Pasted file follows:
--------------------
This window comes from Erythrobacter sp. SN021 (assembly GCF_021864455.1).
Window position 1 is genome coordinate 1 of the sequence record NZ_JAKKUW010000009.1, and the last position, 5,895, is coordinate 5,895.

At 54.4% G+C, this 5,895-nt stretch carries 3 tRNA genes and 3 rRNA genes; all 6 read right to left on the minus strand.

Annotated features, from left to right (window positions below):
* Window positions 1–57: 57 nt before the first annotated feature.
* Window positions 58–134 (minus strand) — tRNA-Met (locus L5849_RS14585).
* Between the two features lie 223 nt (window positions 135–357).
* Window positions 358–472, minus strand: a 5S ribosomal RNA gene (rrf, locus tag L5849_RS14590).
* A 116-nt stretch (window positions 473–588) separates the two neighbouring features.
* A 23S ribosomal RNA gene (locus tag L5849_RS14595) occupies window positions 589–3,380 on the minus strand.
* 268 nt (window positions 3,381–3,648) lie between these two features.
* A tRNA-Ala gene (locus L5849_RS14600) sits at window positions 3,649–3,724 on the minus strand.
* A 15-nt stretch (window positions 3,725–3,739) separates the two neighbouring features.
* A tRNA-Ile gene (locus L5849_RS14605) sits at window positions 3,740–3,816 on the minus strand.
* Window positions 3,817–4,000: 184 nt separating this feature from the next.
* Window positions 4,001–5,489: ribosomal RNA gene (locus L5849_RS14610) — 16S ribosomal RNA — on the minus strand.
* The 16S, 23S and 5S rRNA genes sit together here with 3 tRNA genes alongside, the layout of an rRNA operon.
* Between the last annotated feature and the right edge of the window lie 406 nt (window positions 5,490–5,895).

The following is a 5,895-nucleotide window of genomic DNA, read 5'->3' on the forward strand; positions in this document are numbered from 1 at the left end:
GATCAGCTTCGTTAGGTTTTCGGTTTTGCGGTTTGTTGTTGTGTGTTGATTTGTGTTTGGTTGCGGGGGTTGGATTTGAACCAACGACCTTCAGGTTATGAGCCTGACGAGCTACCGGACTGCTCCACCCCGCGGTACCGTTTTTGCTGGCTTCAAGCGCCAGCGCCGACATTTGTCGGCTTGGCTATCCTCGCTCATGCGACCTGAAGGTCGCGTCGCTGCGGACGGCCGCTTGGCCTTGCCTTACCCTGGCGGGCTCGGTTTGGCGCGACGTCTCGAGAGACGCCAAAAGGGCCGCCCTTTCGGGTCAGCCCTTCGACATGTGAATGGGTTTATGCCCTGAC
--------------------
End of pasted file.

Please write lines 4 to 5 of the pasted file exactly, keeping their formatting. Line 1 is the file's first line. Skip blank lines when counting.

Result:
Annotated features, from left to right (window positions below):
* Window positions 1–57: 57 nt before the first annotated feature.